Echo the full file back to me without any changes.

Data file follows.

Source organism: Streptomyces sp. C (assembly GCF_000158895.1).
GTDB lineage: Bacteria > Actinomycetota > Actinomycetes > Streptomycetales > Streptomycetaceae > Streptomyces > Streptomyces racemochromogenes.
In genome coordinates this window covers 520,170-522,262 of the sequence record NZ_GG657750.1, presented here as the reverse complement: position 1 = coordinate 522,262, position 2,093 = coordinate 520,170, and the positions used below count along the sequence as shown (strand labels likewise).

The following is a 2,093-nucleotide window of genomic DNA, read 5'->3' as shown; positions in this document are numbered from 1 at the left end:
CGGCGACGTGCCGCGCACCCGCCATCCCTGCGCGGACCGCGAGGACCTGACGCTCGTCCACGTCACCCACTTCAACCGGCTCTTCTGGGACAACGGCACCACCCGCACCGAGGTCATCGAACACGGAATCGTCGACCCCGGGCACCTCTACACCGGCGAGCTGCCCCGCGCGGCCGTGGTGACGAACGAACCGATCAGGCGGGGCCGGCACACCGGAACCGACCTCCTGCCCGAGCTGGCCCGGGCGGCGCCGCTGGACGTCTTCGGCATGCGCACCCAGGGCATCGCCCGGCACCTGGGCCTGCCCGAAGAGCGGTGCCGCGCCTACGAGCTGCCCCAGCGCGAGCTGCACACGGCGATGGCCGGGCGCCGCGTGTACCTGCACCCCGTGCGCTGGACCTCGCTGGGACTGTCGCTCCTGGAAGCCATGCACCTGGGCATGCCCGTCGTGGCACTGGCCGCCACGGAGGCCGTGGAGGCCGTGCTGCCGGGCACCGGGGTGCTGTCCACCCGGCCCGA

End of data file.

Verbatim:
Source organism: Streptomyces sp. C (assembly GCF_000158895.1).
GTDB lineage: Bacteria > Actinomycetota > Actinomycetes > Streptomycetales > Streptomycetaceae > Streptomyces > Streptomyces racemochromogenes.
In genome coordinates this window covers 520,170-522,262 of the sequence record NZ_GG657750.1, presented here as the reverse complement: position 1 = coordinate 522,262, position 2,093 = coordinate 520,170, and the positions used below count along the sequence as shown (strand labels likewise).

The following is a 2,093-nucleotide window of genomic DNA, read 5'->3' as shown; positions in this document are numbered from 1 at the left end:
CGGCGACGTGCCGCGCACCCGCCATCCCTGCGCGGACCGCGAGGACCTGACGCTCGTCCACGTCACCCACTTCAACCGGCTCTTCTGGGACAACGGCACCACCCGCACCGAGGTCATCGAACACGGAATCGTCGACCCCGGGCACCTCTACACCGGCGAGCTGCCCCGCGCGGCCGTGGTGACGAACGAACCGATCAGGCGGGGCCGGCACACCGGAACCGACCTCCTGCCCGAGCTGGCCCGGGCGGCGCCGCTGGACGTCTTCGGCATGCGCACCCAGGGCATCGCCCGGCACCTGGGCCTGCCCGAAGAGCGGTGCCGCGCCTACGAGCTGCCCCAGCGCGAGCTGCACACGGCGATGGCCGGGCGCCGCGTGTACCTGCACCCCGTGCGCTGGACCTCGCTGGGACTGTCGCTCCTGGAAGCCATGCACCTGGGCATGCCCGTCGTGGCACTGGCCGCCACGGAGGCCGTGGAGGCCGTGCTGCCGGGCACCGGGGTGCTGTCCACCCGGCCCGA